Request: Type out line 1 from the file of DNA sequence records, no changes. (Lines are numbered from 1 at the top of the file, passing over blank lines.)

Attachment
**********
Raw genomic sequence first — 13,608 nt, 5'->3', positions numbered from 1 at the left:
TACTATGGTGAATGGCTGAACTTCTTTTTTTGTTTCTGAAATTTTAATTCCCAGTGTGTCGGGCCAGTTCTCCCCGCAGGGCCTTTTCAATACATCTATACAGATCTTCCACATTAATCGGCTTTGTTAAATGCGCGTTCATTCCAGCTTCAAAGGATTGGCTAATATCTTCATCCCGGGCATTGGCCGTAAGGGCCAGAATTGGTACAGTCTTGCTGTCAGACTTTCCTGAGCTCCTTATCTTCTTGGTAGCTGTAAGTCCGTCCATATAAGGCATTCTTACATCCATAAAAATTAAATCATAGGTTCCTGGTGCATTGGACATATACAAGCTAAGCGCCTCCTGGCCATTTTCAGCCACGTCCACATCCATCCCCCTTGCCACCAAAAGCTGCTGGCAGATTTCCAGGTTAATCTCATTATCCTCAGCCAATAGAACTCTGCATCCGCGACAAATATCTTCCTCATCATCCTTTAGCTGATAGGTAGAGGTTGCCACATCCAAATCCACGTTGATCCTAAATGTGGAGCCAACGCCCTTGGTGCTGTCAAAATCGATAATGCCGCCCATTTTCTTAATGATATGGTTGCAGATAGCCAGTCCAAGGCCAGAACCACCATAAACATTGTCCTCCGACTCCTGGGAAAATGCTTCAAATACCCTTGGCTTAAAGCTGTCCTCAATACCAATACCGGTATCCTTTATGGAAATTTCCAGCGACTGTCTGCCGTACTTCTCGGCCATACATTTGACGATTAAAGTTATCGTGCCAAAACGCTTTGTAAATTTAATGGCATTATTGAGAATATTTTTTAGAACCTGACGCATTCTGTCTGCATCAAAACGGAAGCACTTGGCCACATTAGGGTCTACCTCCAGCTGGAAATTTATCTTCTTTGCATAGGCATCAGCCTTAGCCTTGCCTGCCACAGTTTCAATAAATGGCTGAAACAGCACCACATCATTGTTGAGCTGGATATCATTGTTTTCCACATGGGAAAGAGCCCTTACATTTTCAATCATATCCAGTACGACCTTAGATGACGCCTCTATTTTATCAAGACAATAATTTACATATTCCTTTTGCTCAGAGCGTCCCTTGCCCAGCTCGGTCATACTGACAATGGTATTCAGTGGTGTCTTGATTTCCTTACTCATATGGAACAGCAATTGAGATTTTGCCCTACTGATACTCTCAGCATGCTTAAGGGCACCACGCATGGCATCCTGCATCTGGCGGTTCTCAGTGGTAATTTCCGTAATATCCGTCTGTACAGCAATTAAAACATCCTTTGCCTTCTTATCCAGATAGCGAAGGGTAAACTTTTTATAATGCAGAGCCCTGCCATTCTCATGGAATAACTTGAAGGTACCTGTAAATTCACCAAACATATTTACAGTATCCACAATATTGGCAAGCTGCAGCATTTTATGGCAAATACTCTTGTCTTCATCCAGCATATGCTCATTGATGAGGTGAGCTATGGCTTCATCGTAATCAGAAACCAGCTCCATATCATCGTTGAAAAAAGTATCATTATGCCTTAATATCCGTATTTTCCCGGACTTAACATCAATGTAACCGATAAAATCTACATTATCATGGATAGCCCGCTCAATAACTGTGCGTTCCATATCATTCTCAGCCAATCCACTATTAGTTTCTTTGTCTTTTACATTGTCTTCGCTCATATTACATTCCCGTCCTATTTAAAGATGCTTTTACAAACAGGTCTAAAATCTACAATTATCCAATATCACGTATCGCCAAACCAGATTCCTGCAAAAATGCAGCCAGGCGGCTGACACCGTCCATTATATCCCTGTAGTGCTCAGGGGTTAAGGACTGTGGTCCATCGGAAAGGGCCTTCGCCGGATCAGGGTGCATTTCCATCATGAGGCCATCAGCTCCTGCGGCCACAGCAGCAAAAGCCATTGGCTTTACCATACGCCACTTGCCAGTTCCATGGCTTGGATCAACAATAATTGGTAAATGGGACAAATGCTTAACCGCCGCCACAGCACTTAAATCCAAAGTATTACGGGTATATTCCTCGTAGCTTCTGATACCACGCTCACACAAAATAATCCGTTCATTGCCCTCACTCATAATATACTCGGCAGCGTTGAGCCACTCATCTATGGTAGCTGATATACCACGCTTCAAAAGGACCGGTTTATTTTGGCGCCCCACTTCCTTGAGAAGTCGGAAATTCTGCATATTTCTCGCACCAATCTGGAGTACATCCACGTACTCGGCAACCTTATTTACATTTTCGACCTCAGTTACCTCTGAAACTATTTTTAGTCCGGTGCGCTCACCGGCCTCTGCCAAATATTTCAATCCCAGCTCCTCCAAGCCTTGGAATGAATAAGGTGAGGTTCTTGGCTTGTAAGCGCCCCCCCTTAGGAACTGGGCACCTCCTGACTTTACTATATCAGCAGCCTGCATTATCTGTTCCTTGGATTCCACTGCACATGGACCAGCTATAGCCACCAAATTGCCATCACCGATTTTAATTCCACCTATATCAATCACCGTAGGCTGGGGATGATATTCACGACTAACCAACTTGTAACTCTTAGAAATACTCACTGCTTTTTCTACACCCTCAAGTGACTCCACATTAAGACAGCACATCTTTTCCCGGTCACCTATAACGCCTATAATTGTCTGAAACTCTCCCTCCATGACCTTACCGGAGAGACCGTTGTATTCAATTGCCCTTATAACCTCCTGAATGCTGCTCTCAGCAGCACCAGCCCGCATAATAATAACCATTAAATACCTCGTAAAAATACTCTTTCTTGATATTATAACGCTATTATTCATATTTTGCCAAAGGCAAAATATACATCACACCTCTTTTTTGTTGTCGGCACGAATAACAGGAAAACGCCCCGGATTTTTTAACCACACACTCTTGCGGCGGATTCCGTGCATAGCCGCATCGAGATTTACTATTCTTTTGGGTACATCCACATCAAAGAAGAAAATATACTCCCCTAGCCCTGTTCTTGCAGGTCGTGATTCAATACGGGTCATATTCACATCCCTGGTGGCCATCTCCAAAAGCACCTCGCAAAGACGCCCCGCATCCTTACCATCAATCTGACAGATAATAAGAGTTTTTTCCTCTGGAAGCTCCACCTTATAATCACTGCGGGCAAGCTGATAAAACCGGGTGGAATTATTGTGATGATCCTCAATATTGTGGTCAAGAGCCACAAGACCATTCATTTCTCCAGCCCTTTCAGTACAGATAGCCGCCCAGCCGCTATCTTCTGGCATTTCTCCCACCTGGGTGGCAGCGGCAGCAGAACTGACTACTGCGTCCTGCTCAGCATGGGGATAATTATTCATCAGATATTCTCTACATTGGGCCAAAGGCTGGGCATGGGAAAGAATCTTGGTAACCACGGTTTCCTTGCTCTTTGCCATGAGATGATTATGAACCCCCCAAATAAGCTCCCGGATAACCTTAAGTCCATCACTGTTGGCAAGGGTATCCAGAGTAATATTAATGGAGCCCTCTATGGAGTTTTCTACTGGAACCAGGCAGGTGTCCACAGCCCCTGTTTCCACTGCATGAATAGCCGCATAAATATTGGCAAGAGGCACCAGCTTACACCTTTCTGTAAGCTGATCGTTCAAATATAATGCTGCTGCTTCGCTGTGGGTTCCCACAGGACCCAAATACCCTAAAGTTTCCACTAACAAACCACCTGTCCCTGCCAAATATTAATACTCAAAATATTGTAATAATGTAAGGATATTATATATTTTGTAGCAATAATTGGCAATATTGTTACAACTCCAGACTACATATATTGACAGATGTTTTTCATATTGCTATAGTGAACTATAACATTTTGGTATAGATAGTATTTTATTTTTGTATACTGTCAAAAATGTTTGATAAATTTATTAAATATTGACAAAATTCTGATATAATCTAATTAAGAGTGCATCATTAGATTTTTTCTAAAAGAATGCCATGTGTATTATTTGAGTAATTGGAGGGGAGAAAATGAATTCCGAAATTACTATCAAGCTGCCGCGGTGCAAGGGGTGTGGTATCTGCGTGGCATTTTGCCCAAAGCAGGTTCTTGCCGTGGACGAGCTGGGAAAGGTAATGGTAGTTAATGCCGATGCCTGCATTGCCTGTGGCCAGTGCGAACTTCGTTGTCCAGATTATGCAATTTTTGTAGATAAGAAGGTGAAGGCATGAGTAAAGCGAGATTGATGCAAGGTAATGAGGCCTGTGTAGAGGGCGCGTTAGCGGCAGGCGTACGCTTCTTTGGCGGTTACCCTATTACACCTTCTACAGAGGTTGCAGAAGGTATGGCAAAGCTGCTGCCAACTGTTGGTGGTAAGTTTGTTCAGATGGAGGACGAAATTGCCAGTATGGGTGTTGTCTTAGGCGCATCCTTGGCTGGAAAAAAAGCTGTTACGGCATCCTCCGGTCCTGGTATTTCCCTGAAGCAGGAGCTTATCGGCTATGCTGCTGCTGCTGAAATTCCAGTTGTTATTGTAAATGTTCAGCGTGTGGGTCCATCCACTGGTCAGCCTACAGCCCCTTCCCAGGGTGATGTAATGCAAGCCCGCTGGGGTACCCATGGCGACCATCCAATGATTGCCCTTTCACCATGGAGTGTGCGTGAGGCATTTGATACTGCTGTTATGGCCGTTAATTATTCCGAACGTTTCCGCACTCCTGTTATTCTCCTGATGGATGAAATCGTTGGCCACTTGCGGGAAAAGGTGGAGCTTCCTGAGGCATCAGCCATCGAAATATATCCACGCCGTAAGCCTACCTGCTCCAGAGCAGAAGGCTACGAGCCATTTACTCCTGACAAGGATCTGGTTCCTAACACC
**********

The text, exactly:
Raw genomic sequence first — 13,608 nt, 5'->3', positions numbered from 1 at the left: